“I’ve got a new one on Speedy: he thinks he made the football team, and he’s only the water boy!”
An enthusiastic student (Harold Lloyd) looks forward to becoming a freshman in college, where he imagines he will be the most popular guy on campus; but much to the chagrin of his new sweetheart (Jobyna Ralston), he becomes a laughing stock instead.
Genres, Themes, Actors, and Directors:
- Harold Lloyd Films
- Silent Films
Response to Peary’s Review:
Peary writes that “Harold Lloyd usually played cheery characters who wouldn’t be denied success at whatever it is they want” — and his performance here as “Speedy” is no exception. He argues that while the section in which Lloyd “is determined to be the star of the big game” remains “one of Lloyd’s most hilarious sequences”, the “entire film is filled with great comedy” — especially the “noteworthy” party sequence in which “Lloyd wears a hastily sewn tux which unravels a piece at a time”. Peary writes that “other gags remind [him] of Buster Keaton”, and argues that the “film is ideal to be on a double bill with Keaton’s College.” I’m in agreement with Peary’s enthusiasm. While it’s painful to see Lloyd’s character remain a deluded chump for so long, we take solace in the love he receives from his sweet, loyal girlfriend (Ralston), and feel inspired by his inability to let the opinions of others color his own self-worth. Among the many Lloyd titles listed in GFTFF, this remains one of the few — along with Grandma’s Boy (1922), Safety Last! (1923), and The Sin of Harold Diddlebock (1947) — that all film fanatics should check out.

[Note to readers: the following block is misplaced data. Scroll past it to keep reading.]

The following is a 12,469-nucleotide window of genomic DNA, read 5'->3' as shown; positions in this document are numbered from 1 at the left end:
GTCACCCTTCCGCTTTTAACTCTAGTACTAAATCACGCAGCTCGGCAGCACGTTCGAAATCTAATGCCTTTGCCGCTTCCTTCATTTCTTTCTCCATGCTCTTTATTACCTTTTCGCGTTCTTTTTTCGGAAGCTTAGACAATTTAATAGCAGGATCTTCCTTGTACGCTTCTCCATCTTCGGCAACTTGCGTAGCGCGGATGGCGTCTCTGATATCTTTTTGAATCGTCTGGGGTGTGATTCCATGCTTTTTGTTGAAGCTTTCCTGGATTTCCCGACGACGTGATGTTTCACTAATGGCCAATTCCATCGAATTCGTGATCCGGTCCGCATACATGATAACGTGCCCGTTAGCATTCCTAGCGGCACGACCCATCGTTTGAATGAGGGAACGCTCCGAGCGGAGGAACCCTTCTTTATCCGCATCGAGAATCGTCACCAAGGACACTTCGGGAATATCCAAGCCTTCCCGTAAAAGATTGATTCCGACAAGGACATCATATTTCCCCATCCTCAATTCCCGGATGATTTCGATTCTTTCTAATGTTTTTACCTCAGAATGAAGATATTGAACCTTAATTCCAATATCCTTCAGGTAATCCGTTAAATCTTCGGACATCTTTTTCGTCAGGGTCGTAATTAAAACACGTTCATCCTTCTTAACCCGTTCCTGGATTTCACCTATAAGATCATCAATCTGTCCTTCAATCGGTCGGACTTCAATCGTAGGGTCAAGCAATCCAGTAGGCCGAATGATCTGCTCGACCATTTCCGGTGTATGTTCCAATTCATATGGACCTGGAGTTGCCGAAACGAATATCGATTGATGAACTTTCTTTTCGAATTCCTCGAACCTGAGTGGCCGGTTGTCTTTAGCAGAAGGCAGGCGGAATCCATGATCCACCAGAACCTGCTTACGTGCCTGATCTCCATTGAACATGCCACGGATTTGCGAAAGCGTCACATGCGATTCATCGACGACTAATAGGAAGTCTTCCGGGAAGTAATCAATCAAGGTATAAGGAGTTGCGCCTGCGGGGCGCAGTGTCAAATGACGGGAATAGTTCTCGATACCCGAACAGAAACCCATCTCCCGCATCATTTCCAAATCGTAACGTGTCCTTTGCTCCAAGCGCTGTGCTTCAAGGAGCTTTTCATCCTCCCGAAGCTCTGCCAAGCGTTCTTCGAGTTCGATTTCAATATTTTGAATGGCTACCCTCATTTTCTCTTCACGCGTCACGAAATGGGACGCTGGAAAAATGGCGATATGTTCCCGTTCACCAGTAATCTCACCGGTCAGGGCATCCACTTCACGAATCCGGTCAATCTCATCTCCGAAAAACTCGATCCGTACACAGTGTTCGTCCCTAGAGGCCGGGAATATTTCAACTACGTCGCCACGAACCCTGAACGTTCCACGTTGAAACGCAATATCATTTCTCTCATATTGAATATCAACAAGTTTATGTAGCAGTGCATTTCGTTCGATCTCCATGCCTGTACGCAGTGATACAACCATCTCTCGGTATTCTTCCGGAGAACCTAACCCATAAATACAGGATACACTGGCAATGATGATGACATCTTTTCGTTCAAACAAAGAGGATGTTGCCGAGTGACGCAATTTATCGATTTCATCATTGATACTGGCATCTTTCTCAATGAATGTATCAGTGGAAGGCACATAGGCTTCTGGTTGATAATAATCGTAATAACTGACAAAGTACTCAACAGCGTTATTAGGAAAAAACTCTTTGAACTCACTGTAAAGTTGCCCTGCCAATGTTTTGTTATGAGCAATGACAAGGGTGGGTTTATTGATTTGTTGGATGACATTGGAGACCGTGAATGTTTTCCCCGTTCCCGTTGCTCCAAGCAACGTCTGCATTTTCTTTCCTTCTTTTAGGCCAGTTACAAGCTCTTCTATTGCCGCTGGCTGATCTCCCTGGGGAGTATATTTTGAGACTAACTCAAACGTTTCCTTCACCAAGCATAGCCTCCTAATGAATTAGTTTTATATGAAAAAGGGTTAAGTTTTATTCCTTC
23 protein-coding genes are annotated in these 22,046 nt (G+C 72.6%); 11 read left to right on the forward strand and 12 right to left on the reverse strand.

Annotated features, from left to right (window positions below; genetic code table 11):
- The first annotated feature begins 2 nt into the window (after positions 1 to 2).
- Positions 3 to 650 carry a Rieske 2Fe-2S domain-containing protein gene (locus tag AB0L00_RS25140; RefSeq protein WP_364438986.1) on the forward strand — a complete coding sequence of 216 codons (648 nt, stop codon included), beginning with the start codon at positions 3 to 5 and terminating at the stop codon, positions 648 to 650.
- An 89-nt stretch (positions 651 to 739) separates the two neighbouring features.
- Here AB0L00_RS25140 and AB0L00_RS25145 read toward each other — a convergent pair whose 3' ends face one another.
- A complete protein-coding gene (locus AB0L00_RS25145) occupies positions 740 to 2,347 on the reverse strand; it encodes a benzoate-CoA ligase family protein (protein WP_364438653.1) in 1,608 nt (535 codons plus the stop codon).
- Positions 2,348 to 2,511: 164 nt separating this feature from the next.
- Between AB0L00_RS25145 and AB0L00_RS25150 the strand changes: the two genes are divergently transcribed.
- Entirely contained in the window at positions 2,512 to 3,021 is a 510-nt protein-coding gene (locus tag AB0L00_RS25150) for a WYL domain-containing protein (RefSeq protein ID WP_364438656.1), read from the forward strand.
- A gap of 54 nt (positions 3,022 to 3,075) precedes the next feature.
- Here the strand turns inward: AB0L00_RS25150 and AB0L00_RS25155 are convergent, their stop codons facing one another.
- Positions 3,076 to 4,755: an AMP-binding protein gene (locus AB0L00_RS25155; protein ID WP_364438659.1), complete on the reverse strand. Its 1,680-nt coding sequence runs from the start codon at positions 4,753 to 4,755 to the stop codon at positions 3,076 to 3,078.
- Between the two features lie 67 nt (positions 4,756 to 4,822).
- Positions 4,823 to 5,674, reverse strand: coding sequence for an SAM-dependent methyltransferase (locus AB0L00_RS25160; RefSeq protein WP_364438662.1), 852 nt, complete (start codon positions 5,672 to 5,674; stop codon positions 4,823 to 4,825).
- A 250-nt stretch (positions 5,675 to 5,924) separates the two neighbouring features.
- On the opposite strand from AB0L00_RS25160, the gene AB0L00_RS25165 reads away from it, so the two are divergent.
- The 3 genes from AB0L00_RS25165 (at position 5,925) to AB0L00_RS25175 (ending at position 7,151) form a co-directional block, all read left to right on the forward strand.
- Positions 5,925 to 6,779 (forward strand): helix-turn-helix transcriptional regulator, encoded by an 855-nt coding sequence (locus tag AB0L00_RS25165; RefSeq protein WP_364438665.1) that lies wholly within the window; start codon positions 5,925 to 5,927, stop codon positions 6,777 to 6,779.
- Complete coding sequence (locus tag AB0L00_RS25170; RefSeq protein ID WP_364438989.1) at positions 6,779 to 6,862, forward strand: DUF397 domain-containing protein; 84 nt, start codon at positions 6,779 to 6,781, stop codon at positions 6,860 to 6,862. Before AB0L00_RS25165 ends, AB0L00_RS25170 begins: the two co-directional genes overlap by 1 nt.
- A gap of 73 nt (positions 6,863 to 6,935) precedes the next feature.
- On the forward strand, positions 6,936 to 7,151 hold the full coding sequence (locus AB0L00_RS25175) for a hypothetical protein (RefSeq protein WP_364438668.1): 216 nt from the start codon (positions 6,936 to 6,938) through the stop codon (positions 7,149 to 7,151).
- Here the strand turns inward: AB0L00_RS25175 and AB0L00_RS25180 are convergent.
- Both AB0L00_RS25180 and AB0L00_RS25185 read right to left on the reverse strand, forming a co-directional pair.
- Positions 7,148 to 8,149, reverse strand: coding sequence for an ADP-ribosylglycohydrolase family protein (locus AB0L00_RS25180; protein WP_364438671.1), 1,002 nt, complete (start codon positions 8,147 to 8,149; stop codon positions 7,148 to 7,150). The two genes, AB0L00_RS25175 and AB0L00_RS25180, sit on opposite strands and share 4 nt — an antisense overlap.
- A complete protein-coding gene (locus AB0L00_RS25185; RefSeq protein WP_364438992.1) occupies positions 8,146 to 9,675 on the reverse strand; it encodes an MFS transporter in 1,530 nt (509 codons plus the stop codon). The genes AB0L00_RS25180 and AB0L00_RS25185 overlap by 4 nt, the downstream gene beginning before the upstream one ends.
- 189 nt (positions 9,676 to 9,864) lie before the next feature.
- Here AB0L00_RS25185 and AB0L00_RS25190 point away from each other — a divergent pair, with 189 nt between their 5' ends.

Redeeming Qualities and Moments:
- Several cleverly conceived comedic sequences
- The genuinely sweet romance between Lloyd and Ralston
Yes, as one of Lloyd’s most famous and popular films.